The Taliban’s return to power has spread fears about the nation’s future
Afghanistan is again under the control of the Taliban, a fundamentalist group that ruled the nation for five years before U.S.-led forces ousted them in 2001. Their return to power is raising concerns across the region about rising numbers of refugees fleeing the group’s ultraconservative brand of Islam, and the potential that the Taliban might encourage Islamist movements elsewhere in Central Asia more than two decades after Osama bin Laden first sought refuge under their protection.
What is happening in Kabul?
Taliban forces entered the capital of Kabul on Sunday after President Ashraf Ghani left the country, effectively ending a 20-year effort by the U.S. and other Western nations to remold Afghanistan as a modern democracy. They were buoyed in part by an agreement with the Trump administration in February last year for U.S. forces to leave the country, with President Biden subsequently setting Aug. 31 as the exit date. With Afghan government forces losing air cover and plagued by desertions, the Taliban quickly expanded their footprint in recent weeks, with the last remaining cities, including Kabul, falling under their control by mid-August.
Their arrival in Kabul coincided with scenes of panic in some quarters, with Afghans who worked with Western armed forces or agencies rushing to Hamid Karzai International Airport seeking a way out of the country to escape reprisals. Western embassies moved their staff to the airport, which is under U.S. military control, to help evacuate personnel. In chaotic scenes there, crowds of Afghans ran alongside military transport planes as they prepared for takeoff, with some people trying to cling to the sides of the aircraft.
Why did Kabul fall so quickly?
Afghanistan’s national army and police forces, theoretically numbering 350,000 men and trained and equipped at huge cost by the U.S. and Western allies, were supposed to be a powerful deterrent to the Taliban. They were trained to match the way American forces operate, combining ground operations with air power and using aircraft to resupply far-flung outposts and collect intelligence.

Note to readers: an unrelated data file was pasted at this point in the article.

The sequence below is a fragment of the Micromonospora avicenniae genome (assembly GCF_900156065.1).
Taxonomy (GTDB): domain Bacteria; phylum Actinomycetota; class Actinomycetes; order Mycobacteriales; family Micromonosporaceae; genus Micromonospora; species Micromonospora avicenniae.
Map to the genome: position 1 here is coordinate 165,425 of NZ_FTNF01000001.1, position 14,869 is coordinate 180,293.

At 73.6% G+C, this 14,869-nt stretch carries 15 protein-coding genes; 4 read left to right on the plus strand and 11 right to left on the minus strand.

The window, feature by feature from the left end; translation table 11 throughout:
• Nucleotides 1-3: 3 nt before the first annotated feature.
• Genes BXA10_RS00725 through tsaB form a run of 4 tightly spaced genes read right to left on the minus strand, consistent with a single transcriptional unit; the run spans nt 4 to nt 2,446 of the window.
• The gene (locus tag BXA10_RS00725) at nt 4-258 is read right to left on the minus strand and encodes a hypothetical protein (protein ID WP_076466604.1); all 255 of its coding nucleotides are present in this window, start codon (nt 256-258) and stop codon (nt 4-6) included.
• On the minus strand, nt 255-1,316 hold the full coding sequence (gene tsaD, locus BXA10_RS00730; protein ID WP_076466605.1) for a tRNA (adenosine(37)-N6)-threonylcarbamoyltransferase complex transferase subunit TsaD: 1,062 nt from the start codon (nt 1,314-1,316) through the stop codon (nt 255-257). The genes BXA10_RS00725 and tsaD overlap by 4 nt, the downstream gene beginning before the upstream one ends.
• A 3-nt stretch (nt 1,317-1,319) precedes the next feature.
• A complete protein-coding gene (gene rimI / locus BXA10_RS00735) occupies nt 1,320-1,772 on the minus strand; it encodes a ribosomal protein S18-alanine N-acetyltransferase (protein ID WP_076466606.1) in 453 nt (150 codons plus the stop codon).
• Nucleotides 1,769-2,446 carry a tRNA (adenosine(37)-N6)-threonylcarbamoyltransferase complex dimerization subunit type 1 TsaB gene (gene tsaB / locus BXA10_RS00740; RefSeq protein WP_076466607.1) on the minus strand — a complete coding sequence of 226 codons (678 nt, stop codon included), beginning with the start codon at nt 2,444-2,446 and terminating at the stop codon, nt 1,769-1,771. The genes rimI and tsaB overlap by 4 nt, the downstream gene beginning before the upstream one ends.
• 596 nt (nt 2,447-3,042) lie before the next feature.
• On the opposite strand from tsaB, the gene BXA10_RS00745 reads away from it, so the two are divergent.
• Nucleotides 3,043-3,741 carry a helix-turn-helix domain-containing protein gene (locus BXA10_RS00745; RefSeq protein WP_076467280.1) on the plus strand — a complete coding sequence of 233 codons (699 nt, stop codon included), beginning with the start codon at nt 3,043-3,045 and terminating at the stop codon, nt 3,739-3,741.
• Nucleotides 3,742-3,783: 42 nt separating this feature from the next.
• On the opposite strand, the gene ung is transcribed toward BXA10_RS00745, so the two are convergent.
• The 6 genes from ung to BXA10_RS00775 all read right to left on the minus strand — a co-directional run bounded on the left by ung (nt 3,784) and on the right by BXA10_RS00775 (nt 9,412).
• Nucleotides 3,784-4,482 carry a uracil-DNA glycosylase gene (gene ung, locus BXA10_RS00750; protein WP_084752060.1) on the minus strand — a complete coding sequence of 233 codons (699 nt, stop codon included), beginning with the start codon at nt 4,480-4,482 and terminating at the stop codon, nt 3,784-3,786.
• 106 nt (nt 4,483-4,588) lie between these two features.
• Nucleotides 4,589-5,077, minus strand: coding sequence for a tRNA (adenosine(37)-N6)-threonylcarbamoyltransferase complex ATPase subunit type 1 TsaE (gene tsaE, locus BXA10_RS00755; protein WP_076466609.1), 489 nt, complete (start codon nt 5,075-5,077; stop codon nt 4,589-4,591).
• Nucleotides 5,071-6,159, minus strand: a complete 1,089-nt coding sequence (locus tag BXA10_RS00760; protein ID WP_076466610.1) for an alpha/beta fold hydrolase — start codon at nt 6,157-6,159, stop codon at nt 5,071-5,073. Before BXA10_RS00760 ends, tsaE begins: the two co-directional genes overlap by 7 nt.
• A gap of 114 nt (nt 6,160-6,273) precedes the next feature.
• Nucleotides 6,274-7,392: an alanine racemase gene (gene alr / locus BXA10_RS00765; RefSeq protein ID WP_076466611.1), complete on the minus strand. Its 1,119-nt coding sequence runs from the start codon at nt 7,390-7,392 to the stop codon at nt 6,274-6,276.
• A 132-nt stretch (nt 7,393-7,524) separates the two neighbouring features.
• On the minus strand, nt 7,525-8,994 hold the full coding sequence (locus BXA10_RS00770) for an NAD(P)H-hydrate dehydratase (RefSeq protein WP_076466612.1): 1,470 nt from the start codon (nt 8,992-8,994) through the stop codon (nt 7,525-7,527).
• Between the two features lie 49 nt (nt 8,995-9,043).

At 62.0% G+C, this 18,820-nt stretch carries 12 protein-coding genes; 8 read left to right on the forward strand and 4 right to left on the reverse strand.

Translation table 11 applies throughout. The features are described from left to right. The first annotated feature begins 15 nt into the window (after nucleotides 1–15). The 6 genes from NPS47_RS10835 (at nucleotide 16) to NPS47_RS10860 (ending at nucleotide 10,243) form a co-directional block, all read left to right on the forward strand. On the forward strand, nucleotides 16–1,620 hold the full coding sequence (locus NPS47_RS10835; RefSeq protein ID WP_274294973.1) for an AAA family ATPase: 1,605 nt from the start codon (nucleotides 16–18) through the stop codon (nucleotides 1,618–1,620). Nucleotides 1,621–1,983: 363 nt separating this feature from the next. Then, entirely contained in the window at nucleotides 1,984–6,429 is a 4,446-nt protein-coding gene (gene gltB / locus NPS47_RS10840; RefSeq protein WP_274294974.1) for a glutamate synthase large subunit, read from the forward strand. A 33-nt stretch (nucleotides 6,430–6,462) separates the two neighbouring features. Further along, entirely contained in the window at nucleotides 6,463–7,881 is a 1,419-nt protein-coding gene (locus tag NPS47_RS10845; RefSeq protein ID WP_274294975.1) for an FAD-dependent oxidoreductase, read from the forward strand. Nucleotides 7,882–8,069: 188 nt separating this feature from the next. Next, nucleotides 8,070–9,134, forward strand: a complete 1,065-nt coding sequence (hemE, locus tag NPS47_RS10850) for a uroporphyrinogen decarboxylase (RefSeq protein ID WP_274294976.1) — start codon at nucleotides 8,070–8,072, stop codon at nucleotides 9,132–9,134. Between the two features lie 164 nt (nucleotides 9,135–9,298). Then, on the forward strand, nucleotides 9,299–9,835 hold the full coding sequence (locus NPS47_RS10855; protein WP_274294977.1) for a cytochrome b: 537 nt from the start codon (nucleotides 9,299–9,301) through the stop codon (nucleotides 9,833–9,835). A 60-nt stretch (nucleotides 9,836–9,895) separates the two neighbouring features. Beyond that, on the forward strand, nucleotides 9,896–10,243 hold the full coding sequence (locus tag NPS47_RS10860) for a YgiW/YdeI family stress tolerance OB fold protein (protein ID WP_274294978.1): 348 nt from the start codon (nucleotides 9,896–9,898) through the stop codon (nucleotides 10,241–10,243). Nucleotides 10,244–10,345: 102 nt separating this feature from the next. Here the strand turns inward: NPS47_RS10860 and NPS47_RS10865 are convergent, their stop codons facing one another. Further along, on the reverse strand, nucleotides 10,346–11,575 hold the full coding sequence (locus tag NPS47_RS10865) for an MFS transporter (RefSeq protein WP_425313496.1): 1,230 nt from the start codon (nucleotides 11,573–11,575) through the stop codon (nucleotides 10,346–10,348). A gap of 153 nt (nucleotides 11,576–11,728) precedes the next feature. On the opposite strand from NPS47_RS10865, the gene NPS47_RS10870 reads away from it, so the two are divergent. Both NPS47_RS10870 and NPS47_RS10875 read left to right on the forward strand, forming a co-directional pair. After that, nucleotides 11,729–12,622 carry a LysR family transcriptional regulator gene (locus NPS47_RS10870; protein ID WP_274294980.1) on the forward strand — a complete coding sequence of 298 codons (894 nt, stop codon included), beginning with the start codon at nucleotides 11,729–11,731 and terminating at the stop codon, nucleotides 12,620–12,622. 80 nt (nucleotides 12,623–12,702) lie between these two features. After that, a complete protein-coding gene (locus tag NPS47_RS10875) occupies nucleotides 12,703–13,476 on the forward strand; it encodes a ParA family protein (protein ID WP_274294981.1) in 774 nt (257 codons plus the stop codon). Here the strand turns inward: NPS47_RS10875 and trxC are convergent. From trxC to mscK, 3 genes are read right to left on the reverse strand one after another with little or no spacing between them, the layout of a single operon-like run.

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But following Mr. Biden’s withdrawal plan, the U.S. pulled its air support, intelligence and contractors servicing Afghanistan’s planes and helicopters. That meant the Afghan military couldn’t function anymore. In many instances, soldiers simply changed out of the uniforms into civilian clothes. Speaking at the White House on Monday, Mr. Biden said he stands “squarely behind” his decision to withdraw U.S. troops from Afghanistan, though he acknowledged that the Taliban took control far more quickly than he expected. He cast much of the blame on the Afghan military for failing to take up the fight with the insurgents.
Afghanistan’s top government leadership also left quickly, ostensibly to avoid a bloodbath on the streets of Kabul. Mr. Ghani and a small circle of close advisers took an hourlong flight to neighboring Tajikistan en route to Oman. Several other cabinet ministers had already escaped on flights to Turkey and the United Arab Emirates.
How much territory is in Taliban hands?
At the beginning of July, the Taliban controlled less than a quarter of Afghanistan but was contesting government forces in a fast-growing range of districts. The group’s inroads came despite U.S.-sponsored peace talks in Doha, Qatar, that had allowed the Taliban to project themselves as a moderate political force. Over the course of the month and into August, district after district fell to the Taliban offensive as the exit date for the U.S. forces neared. Now almost the entire country is under Taliban control.
Who are the leaders of Taliban?
The Taliban were founded in southern Afghanistan by Mullah Mohammad Omar, a member of the Pashtun tribe who became a mujahedeen commander and helped push the Soviets out of the country in 1989. In 1994, Mullah Omar formed the group in Kandahar with about 50 followers who rose up to challenge the instability, corruption and crime that consumed Afghanistan during the post-Soviet-era civil war, taking control of the country in 1996.